By RIEL MAJOR
Tribune Staff Reporter
THE Bahamas Taxi-Cab Union expects some resolution to the outstanding payments owed to the National Insurance Board, according to BTCU President Wesley Ferguson.
In an interview with The Tribune yesterday, Mr Ferguson said NIB Director Nicola Virgil-Rolle has “promised faithfully” to move the matter forward, adding a meeting is set for Monday.
He said: “NIB started a dialogue with us and they required us to provide them with certain information pertaining to our expenditures. The union has been operating since the 1940s and its been a whole history of basically them not doing business in the right manner. National Insurance was one of the entities they neglected to keep current.
“Although the bill is astronomical, still I fault National Insurance in a way. Why would they allow a bill to run from 1973 until sometime in 2010/2011?’ Even up to this time the bill is in excess of $700,000.
He added: “At what point in time does National Insurance realize...after a bill becomes $2,000 or $3,000 alert the company and let them know it's time for you to pay or else, we are going to start court proceedings.”
Mr Ferguson said his union tried to conduct “business properly”, but was “slapped in the face with a $700,000 bill”.
“We presented ourselves to them and... was slapped in the face with $700,000. However, we agreed that we were going to come up with avenues to pay this bill. The only way now we are able to get paperwork to move ahead and reorganize the union,” Mr Ferguson said.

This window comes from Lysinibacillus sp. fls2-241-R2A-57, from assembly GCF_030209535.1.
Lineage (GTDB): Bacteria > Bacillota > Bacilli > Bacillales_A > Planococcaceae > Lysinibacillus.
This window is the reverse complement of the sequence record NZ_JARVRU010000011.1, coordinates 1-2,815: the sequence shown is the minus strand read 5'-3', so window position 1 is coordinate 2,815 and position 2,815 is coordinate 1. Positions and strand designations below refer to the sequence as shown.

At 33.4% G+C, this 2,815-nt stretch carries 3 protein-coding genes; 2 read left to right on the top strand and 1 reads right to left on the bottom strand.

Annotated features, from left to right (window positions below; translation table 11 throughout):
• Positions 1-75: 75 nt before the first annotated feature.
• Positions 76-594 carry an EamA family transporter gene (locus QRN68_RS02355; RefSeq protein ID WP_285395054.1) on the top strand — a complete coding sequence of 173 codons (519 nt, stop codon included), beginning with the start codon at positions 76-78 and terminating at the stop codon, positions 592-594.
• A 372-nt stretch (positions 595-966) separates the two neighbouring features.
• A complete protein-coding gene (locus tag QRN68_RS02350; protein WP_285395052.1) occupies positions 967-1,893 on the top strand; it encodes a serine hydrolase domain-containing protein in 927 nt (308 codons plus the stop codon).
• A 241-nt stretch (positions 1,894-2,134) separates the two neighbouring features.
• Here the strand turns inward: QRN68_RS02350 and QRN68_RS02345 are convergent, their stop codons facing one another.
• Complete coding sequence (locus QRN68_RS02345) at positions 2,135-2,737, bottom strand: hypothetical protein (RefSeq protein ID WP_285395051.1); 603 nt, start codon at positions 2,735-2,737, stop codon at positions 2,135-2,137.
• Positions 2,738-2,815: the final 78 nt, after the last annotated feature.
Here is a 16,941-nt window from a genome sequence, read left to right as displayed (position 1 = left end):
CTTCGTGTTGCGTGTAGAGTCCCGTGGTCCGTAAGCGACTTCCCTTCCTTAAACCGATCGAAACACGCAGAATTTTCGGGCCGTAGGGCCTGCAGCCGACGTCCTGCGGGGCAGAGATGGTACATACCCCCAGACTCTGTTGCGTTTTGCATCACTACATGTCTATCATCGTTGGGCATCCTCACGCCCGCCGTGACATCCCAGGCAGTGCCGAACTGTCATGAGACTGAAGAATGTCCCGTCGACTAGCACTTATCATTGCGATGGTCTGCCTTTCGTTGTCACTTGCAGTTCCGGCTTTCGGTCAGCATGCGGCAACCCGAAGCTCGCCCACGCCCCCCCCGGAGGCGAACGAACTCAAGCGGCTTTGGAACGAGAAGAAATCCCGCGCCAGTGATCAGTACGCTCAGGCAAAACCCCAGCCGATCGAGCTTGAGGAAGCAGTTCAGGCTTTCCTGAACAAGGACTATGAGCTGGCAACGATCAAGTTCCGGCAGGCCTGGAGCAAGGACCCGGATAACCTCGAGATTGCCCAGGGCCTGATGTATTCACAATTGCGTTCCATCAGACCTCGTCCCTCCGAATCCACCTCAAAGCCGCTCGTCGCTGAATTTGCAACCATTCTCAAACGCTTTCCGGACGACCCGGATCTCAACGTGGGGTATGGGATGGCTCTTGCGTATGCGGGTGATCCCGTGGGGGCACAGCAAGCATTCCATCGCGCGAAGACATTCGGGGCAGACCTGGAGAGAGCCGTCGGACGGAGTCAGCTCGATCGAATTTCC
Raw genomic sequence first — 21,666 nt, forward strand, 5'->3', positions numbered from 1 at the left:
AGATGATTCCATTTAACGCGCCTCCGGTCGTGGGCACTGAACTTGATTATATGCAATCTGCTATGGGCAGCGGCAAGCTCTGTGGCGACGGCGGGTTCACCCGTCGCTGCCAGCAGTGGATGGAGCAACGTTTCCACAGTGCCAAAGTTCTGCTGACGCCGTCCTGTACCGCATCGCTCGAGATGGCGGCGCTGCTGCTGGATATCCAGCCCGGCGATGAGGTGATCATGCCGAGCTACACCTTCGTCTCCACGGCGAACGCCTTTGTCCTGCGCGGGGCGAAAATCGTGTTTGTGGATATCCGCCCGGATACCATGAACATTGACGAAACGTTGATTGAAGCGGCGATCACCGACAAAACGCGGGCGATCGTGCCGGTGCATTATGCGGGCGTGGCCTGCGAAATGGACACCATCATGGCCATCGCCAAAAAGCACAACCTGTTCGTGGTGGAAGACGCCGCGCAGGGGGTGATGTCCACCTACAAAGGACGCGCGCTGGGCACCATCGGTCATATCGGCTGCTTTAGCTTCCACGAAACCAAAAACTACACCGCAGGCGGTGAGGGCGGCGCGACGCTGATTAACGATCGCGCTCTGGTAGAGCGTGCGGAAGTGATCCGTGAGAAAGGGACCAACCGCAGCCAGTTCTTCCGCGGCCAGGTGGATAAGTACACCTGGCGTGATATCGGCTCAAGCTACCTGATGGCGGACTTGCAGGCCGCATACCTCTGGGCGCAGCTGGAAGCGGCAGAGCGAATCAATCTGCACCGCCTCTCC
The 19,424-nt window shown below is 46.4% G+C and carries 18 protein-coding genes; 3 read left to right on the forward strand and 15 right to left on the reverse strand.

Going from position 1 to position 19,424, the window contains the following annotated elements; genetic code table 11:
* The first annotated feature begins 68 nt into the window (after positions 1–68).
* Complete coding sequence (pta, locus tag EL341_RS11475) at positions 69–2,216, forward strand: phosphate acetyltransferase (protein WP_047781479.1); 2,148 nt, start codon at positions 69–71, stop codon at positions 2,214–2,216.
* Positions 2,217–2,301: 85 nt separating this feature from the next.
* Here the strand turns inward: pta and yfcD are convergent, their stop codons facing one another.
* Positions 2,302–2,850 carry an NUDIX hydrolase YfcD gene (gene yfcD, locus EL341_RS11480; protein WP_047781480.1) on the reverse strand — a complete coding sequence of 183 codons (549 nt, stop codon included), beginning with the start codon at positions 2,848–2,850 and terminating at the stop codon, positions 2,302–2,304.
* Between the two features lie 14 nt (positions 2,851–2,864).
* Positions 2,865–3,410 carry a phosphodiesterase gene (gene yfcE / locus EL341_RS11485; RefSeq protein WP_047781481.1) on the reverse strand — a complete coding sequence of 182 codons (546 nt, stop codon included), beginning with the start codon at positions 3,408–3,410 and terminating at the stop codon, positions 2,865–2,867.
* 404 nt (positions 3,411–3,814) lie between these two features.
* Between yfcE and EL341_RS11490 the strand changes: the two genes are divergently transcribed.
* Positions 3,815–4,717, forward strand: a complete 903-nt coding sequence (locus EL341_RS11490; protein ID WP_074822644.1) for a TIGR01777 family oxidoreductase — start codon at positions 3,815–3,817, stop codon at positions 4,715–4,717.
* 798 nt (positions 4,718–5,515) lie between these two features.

“As a result of that we then entered an agreement with National Insurance to get the paperwork done so we can satisfy VAT and buy new equipment so we can elevate ourselves and pull ourselves out of this mess that we found.”
“Then National Insurance decided they were just going to block us. We negotiated, we ended from the bottom from an inspector up to a director then the Minister (of Public Service) Brensil Rolle then the prime minister trying to get some relief so that we can move ahead and reorganize the business and then begin to pay national insurance on this astronomical outstanding bill.”
The BTCU union president said that for the last five months NIB “strong armed them” and decided to “choke the union to death."
He said: “It wasn't after we basically threatened them with lawsuits that they started to (cooperate.) Our position is not that we feel as if we should be able to get away because we inherit the bill.
“But if somebody owes you they come and say look I don't have all of the money but are willing to pay you in instalments until the debt is satisfied and you refuse to allow that person to do that then you become the one that is at fault.”